9 essential steps for a smooth website migration


Your website is your most important digital asset, serving as an online portal for your business.

But the value of your site is also the reason Site migrations It can be very daunting.

Whether moving your site to a new domain, hosting platform, or… Content Management System (CMS)you’ll need to follow a migration strategy that minimizes the risk of data loss, decreased performance, and website downtime.

That’s why we created this post. Here we’ll explain the nine essential steps you should follow to help make your website migration a success.

But first, let’s briefly discuss what we mean by website migration.

What is site migration?

Website migration refers to any Big change to your website which can greatly affect Search engine performance.

Typical examples include:

There are several reasons you might want to engage in website migration. For example, your goal might be to enhance the security of your website, update your brand image, or improve your user experience.

Whatever the reason, you’ll need to follow a strict migration process to successfully update your site without jeopardizing your SEO rankings, traffic, and revenue.

So let’s get to that now.

Website Migration Process (9 Step Checklist)

1. Plan carefully

As with any multi-dimensional project, thorough planning is essential to achieving a smooth website transition.

Before you start developing, be sure to clarify the following:

  • Project Scope: What are your goals for the migration, and what impact will this have on the site?
  • Immigration team and its responsibilities: Who will lead the project? An internal SEO team or an external SEO agency? If you’re managing the project internally, make sure you set up a project management framework so everyone can stay on top of their tasks.
  • Managing stakeholder expectations: What other departments will the project affect? Outline what you need from them and explain how and why performance is likely to be temporarily affected.
  • Define your own schedules and launch date: Ideally, your new site should go live when site traffic is at its lowest, and your team has the bandwidth to respond to any unexpected hiccups quickly.

2. Consult your SEO team

Your developers will need to understand basic SEO requirements to minimize the impact of migration on SEO performance.

Your SEO team must address issues such as:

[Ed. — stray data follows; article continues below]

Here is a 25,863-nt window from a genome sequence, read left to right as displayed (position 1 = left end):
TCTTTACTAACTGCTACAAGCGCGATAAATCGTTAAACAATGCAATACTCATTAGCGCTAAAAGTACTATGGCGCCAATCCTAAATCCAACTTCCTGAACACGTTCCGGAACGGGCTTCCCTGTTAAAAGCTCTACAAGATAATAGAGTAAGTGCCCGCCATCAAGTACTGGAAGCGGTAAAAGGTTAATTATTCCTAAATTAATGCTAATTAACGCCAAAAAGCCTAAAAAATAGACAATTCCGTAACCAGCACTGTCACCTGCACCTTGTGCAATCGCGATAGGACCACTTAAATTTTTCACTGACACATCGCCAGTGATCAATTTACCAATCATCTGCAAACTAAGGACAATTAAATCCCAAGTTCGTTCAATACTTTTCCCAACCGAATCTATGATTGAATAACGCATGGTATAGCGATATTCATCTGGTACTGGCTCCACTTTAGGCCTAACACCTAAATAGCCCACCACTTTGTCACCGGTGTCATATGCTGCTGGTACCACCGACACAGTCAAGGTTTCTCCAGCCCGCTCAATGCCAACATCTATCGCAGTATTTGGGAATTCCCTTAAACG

• URL structure.
  • Internal linking.
  • Canonical signs.
  • Site maps.
  • Mobile responsiveness.
  • Metadata.
  • Structured data.
  • hreflang.
  • Page speed.

3. Define standards and set up traceability

The next step is to create a detailed picture of your site’s current performance so you have something to compare your new site to.

At this point, it’s a good idea to back up your current site in case you need to restore it at some point in the future.

You’ll need to pull in the benchmark data for the following:

  • Organic traffic.
  • Keyword rankings.
  • Site speed.
  • Pages viewed.
  • Crawl errors.
  • Indexed pages.
  • Indexing rates.
  • Backlinks.

In addition to measuring performance, this is a good time to double-check that you are tracking all of your target keywords in your ranking tracker.

4. Set up the test environment

It is best to develop your site in a closed manner Test environment To verify that the new website is working properly before launching it.

Of course, you will need to block public access to the test environment and prevent search engines from indexing your new pages too early.

You can do this by creating a robot.txt file to block search engines like Google, adding a noindex tax to new URLs, and setting up password protection.

5. Take a content inventory

Now it’s time to create a complete overview of your existing content and pages.

a Content inventory Allows you to determine if anything is missing during the migration. Furthermore, creating a list of URLs will draw your attention to any existing errors (such as broken links or bad redirects) that you need to address before migrating.